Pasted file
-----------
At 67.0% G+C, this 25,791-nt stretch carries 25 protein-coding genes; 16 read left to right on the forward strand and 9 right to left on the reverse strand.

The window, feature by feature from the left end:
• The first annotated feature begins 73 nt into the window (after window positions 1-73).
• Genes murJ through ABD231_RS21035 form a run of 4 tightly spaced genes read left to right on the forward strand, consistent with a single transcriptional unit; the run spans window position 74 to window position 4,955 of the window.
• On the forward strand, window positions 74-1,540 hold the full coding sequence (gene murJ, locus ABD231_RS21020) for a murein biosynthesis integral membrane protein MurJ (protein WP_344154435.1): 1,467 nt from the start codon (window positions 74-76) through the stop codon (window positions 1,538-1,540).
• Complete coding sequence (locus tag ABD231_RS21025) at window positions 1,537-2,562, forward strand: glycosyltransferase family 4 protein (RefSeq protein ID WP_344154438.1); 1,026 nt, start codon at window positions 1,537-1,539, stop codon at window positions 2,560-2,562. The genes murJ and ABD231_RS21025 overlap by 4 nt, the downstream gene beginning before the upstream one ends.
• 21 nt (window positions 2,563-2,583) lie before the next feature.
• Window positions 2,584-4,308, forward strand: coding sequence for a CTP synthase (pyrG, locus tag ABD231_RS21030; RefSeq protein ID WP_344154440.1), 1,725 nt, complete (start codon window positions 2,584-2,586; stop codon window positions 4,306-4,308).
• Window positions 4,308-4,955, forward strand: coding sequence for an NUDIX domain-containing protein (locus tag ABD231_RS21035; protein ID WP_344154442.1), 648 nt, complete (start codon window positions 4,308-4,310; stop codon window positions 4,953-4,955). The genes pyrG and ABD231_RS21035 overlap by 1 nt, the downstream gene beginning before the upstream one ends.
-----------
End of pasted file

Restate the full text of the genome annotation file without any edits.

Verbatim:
At 67.0% G+C, this 25,791-nt stretch carries 25 protein-coding genes; 16 read left to right on the forward strand and 9 right to left on the reverse strand.

The window, feature by feature from the left end:
• The first annotated feature begins 73 nt into the window (after window positions 1-73).
• Genes murJ through ABD231_RS21035 form a run of 4 tightly spaced genes read left to right on the forward strand, consistent with a single transcriptional unit; the run spans window position 74 to window position 4,955 of the window.
• On the forward strand, window positions 74-1,540 hold the full coding sequence (gene murJ, locus ABD231_RS21020) for a murein biosynthesis integral membrane protein MurJ (protein WP_344154435.1): 1,467 nt from the start codon (window positions 74-76) through the stop codon (window positions 1,538-1,540).
• Complete coding sequence (locus tag ABD231_RS21025) at window positions 1,537-2,562, forward strand: glycosyltransferase family 4 protein (RefSeq protein ID WP_344154438.1); 1,026 nt, start codon at window positions 1,537-1,539, stop codon at window positions 2,560-2,562. The genes murJ and ABD231_RS21025 overlap by 4 nt, the downstream gene beginning before the upstream one ends.
• 21 nt (window positions 2,563-2,583) lie before the next feature.
• Window positions 2,584-4,308, forward strand: coding sequence for a CTP synthase (pyrG, locus tag ABD231_RS21030; RefSeq protein ID WP_344154440.1), 1,725 nt, complete (start codon window positions 2,584-2,586; stop codon window positions 4,306-4,308).
• Window positions 4,308-4,955, forward strand: coding sequence for an NUDIX domain-containing protein (locus tag ABD231_RS21035; protein ID WP_344154442.1), 648 nt, complete (start codon window positions 4,308-4,310; stop codon window positions 4,953-4,955). The genes pyrG and ABD231_RS21035 overlap by 1 nt, the downstream gene beginning before the upstream one ends.